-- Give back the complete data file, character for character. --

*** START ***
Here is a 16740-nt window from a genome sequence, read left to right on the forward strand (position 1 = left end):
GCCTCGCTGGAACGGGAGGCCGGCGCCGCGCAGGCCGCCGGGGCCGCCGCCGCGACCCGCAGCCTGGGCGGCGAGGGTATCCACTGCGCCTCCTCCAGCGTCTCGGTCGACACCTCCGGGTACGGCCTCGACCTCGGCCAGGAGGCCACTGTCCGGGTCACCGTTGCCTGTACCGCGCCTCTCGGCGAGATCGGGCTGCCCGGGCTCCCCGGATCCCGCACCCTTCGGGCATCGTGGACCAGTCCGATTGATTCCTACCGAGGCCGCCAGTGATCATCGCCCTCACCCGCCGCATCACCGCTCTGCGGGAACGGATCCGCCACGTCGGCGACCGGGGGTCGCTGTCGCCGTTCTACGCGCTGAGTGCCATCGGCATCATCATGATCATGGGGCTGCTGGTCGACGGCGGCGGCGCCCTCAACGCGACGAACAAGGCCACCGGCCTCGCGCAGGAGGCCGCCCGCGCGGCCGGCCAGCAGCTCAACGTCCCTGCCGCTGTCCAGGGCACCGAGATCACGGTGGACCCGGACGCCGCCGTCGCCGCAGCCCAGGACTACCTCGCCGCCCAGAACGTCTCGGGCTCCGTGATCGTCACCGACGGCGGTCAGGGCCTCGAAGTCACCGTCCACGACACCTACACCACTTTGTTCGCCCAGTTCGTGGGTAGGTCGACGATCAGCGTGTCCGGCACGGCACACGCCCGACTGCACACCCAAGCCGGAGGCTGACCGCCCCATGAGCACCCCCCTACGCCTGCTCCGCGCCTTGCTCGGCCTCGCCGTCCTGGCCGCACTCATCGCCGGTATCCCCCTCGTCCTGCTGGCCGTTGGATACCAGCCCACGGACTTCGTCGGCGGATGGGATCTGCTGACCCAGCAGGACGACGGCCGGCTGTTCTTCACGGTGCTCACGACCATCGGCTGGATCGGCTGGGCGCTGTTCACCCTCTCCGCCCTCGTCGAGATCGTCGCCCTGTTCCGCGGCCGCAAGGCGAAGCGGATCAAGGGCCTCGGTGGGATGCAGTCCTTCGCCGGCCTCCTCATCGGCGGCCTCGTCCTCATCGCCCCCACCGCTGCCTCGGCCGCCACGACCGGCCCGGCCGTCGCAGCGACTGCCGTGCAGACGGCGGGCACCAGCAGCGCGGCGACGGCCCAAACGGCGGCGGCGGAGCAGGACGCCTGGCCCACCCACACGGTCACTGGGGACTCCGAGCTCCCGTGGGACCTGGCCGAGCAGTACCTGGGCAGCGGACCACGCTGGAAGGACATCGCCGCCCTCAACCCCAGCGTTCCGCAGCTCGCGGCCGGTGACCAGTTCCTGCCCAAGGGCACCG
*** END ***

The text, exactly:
Here is a 16740-nt window from a genome sequence, read left to right on the forward strand (position 1 = left end):
GCCTCGCTGGAACGGGAGGCCGGCGCCGCGCAGGCCGCCGGGGCCGCCGCCGCGACCCGCAGCCTGGGCGGCGAGGGTATCCACTGCGCCTCCTCCAGCGTCTCGGTCGACACCTCCGGGTACGGCCTCGACCTCGGCCAGGAGGCCACTGTCCGGGTCACCGTTGCCTGTACCGCGCCTCTCGGCGAGATCGGGCTGCCCGGGCTCCCCGGATCCCGCACCCTTCGGGCATCGTGGACCAGTCCGATTGATTCCTACCGAGGCCGCCAGTGATCATCGCCCTCACCCGCCGCATCACCGCTCTGCGGGAACGGATCCGCCACGTCGGCGACCGGGGGTCGCTGTCGCCGTTCTACGCGCTGAGTGCCATCGGCATCATCATGATCATGGGGCTGCTGGTCGACGGCGGCGGCGCCCTCAACGCGACGAACAAGGCCACCGGCCTCGCGCAGGAGGCCGCCCGCGCGGCCGGCCAGCAGCTCAACGTCCCTGCCGCTGTCCAGGGCACCGAGATCACGGTGGACCCGGACGCCGCCGTCGCCGCAGCCCAGGACTACCTCGCCGCCCAGAACGTCTCGGGCTCCGTGATCGTCACCGACGGCGGTCAGGGCCTCGAAGTCACCGTCCACGACACCTACACCACTTTGTTCGCCCAGTTCGTGGGTAGGTCGACGATCAGCGTGTCCGGCACGGCACACGCCCGACTGCACACCCAAGCCGGAGGCTGACCGCCCCATGAGCACCCCCCTACGCCTGCTCCGCGCCTTGCTCGGCCTCGCCGTCCTGGCCGCACTCATCGCCGGTATCCCCCTCGTCCTGCTGGCCGTTGGATACCAGCCCACGGACTTCGTCGGCGGATGGGATCTGCTGACCCAGCAGGACGACGGCCGGCTGTTCTTCACGGTGCTCACGACCATCGGCTGGATCGGCTGGGCGCTGTTCACCCTCTCCGCCCTCGTCGAGATCGTCGCCCTGTTCCGCGGCCGCAAGGCGAAGCGGATCAAGGGCCTCGGTGGGATGCAGTCCTTCGCCGGCCTCCTCATCGGCGGCCTCGTCCTCATCGCCCCCACCGCTGCCTCGGCCGCCACGACCGGCCCGGCCGTCGCAGCGACTGCCGTGCAGACGGCGGGCACCAGCAGCGCGGCGACGGCCCAAACGGCGGCGGCGGAGCAGGACGCCTGGCCCACCCACACGGTCACTGGGGACTCCGAGCTCCCGTGGGACCTGGCCGAGCAGTACCTGGGCAGCGGACCACGCTGGAAGGACATCGCCGCCCTCAACCCCAGCGTTCCGCAGCTCGCGGCCGGTGACCAGTTCCTGCCCAAGGGCACCG